Alaska 1282 isn’t a “737 MAX” story; it’s about quality assurance at Boeing or Spirit

Update: The Federal Aviation Administration today notified Boeing it is under investigation for potentially failing to ensure the door plug was properly installed.

By Scott Hamilton

Jan. 11, 2024, © Leeham News: Alaska Airlines Flight 1282’s (AS 1282) decompression last Friday on a Boeing 737-9 MAX understandably brought new focus and doubts about the MAX program.

The MAX was grounded by the Federal Aviation Administration for 21 months after the March 2019 crash of an Ethiopian Airlines 737-8 MAX. This followed an October 2018 crash of a Lion Air MAX 8 under similar flight conditions. The two accidents were traced to the root cause of a mis-designed Maneuvering Characteristics Augmentation System, or MCAS.

Note: This data is based on October 2023 information. Full year 2023 data is not available at this writing.

When a door plug for an inactive emergency exit blew out of AS 1282 at 16,000 ft minutes after departure from Portland (OR), it meant trouble for Boeing and confidence in the MAX. Fortunately, no fatalities and only a few minor injuries resulted from the decompression. The flight returned to Portland and landed safely.

Alaska grounded its fleet of 65 MAX 9s within hours. United Airlines followed the next day. It has more MAX 9s—79—than any other airline. Shortly after United’s action, the FAA made it mandatory: the MAX 9s would remain grounded until inspections and fixes, if required, could be completed. A few other international airlines followed suit.

But as information emerged through Tuesday of this week, it became clear that this story is not a “MAX” story. It’s a story about quality assurance at Boeing or Spirit AeroSystems, the maker of the 737 fuselages and the plug door.

Series of quality assurance issues

There have been a series of quality assurance issues in recent months at Boeing and Spirit. Quality assurance is also known as quality control and, in Boeing-speak, “quality escapes” or “quality escapage.” In shorthand, these terms are “defects” in manufacturing or final assembly. A missing bolt on the 737 rudder was discovered last month. Mis-drilled holes by Spirit on the after pressure bulkhead on the 737 was discovered before that. And now, loose or missing bolts on the door plug appear to be responsible for its separation from AS 1282.

The National Transportation Safety Board (NTSB) hasn’t mentioned it, but an additional element of its investigation likely will include checking the bolt manufacturer to see if there were any defects in the manufacture of the bolts. The bolts on the Alaska door are missing. The NTSB doesn’t know, yet, if these were installed—or were loose and fell out, allowing the door plug to shift in its mountings and separate from the plane.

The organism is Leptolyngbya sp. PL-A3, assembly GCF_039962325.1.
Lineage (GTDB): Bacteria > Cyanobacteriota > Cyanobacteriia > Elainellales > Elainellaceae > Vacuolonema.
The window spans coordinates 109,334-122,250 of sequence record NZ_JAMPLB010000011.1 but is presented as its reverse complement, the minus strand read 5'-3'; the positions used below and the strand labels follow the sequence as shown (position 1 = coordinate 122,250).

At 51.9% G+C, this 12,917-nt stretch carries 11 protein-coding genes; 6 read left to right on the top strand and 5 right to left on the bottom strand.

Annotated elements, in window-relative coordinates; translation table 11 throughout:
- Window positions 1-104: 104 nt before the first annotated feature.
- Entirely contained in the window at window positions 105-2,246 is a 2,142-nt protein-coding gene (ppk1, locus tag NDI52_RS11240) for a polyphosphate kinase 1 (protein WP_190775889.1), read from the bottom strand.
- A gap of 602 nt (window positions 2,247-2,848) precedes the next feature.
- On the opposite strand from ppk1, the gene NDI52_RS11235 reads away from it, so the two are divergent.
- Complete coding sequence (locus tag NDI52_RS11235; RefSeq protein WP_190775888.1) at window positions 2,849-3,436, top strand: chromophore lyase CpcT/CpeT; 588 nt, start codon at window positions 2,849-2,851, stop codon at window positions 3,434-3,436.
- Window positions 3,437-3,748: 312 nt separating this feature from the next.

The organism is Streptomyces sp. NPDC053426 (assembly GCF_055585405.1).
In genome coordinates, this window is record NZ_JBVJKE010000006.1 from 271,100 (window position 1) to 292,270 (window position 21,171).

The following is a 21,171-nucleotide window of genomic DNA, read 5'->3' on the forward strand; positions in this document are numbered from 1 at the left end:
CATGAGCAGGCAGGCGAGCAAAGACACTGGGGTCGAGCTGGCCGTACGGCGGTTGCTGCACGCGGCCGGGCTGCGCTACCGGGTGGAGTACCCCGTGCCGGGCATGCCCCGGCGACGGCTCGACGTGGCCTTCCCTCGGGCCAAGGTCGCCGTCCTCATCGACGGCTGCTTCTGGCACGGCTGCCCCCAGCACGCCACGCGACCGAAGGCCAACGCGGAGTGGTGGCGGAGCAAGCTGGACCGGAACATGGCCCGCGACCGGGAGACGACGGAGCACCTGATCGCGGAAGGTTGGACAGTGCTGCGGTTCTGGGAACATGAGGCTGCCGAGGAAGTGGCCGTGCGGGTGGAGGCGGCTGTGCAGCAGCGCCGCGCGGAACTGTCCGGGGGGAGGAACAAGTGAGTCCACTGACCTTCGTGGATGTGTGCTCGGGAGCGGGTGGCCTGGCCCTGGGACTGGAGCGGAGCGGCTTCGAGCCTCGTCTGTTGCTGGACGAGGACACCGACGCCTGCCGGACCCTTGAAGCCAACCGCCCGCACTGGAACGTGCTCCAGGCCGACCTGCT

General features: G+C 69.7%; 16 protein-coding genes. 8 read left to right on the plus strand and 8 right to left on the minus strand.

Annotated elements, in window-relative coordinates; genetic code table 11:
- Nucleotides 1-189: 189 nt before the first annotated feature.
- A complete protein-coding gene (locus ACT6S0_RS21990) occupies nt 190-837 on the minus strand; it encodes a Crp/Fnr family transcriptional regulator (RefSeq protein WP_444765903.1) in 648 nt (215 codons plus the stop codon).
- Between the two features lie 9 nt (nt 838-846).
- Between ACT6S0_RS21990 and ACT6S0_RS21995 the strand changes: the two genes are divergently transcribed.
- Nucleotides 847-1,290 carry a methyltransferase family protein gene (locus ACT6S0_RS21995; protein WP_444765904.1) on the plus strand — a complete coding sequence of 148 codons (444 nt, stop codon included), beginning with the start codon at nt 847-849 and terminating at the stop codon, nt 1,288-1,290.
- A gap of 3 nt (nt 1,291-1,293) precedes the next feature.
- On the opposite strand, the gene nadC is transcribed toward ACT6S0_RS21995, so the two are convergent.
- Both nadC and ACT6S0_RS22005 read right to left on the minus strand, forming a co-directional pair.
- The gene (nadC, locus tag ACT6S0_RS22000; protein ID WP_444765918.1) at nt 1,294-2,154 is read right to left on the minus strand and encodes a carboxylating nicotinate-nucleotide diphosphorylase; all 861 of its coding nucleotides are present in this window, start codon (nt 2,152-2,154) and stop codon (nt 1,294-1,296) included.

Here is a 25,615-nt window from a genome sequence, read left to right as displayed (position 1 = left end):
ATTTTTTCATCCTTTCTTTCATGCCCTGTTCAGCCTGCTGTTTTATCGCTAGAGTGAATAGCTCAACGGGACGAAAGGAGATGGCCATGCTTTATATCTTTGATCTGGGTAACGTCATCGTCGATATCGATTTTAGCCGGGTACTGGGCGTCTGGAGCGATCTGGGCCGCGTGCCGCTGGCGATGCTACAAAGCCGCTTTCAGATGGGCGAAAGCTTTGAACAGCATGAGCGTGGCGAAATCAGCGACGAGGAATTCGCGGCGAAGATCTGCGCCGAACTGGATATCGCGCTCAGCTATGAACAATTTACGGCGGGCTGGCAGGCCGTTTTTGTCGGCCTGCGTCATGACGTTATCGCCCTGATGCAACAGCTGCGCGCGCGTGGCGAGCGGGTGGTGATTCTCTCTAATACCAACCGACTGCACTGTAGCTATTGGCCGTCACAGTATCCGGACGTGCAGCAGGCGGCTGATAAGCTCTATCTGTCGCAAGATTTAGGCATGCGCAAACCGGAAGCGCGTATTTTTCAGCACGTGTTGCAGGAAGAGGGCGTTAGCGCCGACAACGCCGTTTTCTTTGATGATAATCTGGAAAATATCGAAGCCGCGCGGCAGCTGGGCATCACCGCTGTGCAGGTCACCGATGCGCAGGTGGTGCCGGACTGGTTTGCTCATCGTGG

News reports indicate that Spirit ships the fuselages with the bolts loose in the door plug so Boeing can open the plug during final assembly. If this is standard procedure, which has not been confirmed as far as LNA can determine, then Boeing’s process was flawed because personnel didn’t properly secure the bolts during final assembly. Boeing CEO David Calhoun said in an employee meeting that Boeing must own its mistake—but he wasn’t specific in the short video publicly released just what this mistake was.

Boeing has a detailed inspection process. LNA outlined this process Monday in the Related Article below.

Related Article

Aircraft remain grounded

Meantime, the Alaska and United aircraft remain grounded. Alaska announced cancellations at least through Saturday. United announced cancellations at least through today. These are likely to be extended. FAA approval of Boeing’s recommended inspection-and-repair process has been slow coming.

New MAX 9 deliveries are halted. According to data from Cirium, there were six scheduled for delivery this month—three to Alaska and one each to Copa, Greater Bay Airlines (Hong Kong), and Corendon Dutch Airlines. Two are scheduled for delivery to Greater Bay and Alaska in February.

There are 30 MAX 9s scheduled for delivery this year, according to Cirium data from October. Alaska is due to receive 19 of these.

Air Wars details the launch of the MAX

Some Boeing critics and the uninformed suggest that the door plug is a remnant of the 1997 merger with McDonnell Douglas Corp. and that MDC-inspired cost-cutting led to the door plug design. Some others suggest the same cost-cutting culture is responsible for launching the MAX.

Both of these theses are wrong, fundamentally because this is a quality control issue and not an airplane issue like the MCAS design. But on the facts, the origination of the MAX was a parallel design study against a new airplane design during the years leading up to the July 2011 launch of the MAX.